V2G is one of the hottest topics in the EV world. Using EVs as a giant virtual battery is a promising prospect for electric utilities—it would offer them an efficient, cost-effective way to manage demand and facilitate the integration of more renewable energy sources into the grid (and create a powerful incentive for them to encourage EV adoption).
Nissan, Honda and others are testing V2G systems. However, electric buses arguably present more potential for large-scale V2G applications than passenger cars, because of their larger battery capacity and their predictable duty cycles.
London already has the largest electric bus fleet of any city in Europe. Now it’s the site of what’s being billed as the world’s largest V2G pilot.
The Bus2Grid project is a joint effort that involves SSE Enterprise, Leeds University, UK Power Networks, Transport for London and BYD, as well as Go Ahead London, which currently operates 240 e-buses in Britain.
The initial trial will aggregate the batteries of 28 BYD double-decker buses into a system that’s capable of returning over 1 MW of power to the grid. And bigger things could be in store. The Northumberland Park bus garage has been transformed to house nearly 100 e-buses. SSE Enterprise, which is overseeing the deployment of bi-directional charging for the project, says that if London’s entire fleet of 9,000 vehicles were to be V2G-enabled, it could power 150,000 homes.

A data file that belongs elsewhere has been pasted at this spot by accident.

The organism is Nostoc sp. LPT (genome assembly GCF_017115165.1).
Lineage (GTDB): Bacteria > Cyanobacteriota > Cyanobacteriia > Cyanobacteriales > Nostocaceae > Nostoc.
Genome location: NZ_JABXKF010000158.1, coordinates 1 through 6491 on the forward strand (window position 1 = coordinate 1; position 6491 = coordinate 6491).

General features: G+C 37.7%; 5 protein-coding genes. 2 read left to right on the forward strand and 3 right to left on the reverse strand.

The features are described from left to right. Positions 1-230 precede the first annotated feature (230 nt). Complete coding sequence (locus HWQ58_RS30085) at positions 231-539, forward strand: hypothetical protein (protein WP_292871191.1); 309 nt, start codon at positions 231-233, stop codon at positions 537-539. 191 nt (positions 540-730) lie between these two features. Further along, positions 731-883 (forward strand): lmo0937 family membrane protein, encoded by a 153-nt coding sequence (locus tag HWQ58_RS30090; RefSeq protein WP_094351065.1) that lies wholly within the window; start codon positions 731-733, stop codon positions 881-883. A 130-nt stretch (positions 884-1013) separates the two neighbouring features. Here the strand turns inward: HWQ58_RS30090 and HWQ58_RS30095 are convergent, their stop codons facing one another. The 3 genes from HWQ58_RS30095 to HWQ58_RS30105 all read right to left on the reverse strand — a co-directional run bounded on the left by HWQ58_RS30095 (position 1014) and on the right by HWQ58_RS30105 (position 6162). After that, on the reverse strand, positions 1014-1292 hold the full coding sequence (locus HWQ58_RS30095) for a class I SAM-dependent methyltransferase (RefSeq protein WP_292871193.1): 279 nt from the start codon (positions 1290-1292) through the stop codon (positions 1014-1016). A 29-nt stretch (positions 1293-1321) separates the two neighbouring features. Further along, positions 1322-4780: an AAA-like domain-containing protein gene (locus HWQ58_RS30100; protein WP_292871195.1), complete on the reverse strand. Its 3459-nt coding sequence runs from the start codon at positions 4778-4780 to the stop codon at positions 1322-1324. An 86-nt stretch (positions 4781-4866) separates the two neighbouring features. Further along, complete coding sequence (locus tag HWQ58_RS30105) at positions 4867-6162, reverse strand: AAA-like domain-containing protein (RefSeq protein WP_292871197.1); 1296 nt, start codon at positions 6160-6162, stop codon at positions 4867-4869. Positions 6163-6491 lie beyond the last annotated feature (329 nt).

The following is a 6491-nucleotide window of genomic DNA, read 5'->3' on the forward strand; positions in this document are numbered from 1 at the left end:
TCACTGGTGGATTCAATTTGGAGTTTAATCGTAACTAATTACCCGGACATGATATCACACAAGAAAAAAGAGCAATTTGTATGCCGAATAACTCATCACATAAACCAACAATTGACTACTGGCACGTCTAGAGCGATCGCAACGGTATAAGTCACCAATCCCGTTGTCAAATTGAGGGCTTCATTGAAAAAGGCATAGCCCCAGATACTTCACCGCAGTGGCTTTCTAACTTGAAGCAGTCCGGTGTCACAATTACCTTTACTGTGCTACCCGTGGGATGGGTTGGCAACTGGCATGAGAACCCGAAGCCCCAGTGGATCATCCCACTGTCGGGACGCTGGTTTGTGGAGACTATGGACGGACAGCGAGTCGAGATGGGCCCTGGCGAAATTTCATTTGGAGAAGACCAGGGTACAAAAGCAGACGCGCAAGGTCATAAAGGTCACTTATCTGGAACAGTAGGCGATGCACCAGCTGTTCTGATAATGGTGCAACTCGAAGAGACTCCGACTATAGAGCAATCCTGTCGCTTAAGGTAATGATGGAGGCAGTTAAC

“Central to the challenge of decarbonising our transport is how we can optimise the existing flexibility within the energy system,” said Niall Riddell, Smart Systems Innovation Sector Director for SSE Enterprise. “Developing a charging infrastructure that operates in two directions so that batteries can give back as well as take from the grid is an important part of this. SSE Enterprise is proud to have electrified most of the bus garages in London that operate electric buses. Delivering the Bus2Grid project is the next natural step in using smart technology to make bidirectional charging the reality for today’s bus users.”
“Large electric vehicles like these can also support the energy system, but this means creating new ways of working between energy utilities, grid managers, and transport providers,” said Dr. Stephen Hall of the University of Leeds. “This project is creating new business models to make this happen.”
UK Power Networks expects to have 3.6 million EVs connected to its network by 2030, creating significant additional energy demand. V2G offers a way to avoid building expensive new infrastructure. “A fleet of bus batteries harnesses large amounts of electricity, and they [have] regular and predictable routes, driving patterns and timings,” said Ian Cameron, Head of Innovation at UK Power Networks. “That means we can easily predict and plan for how we can use any spare electrical capacity they can offer.”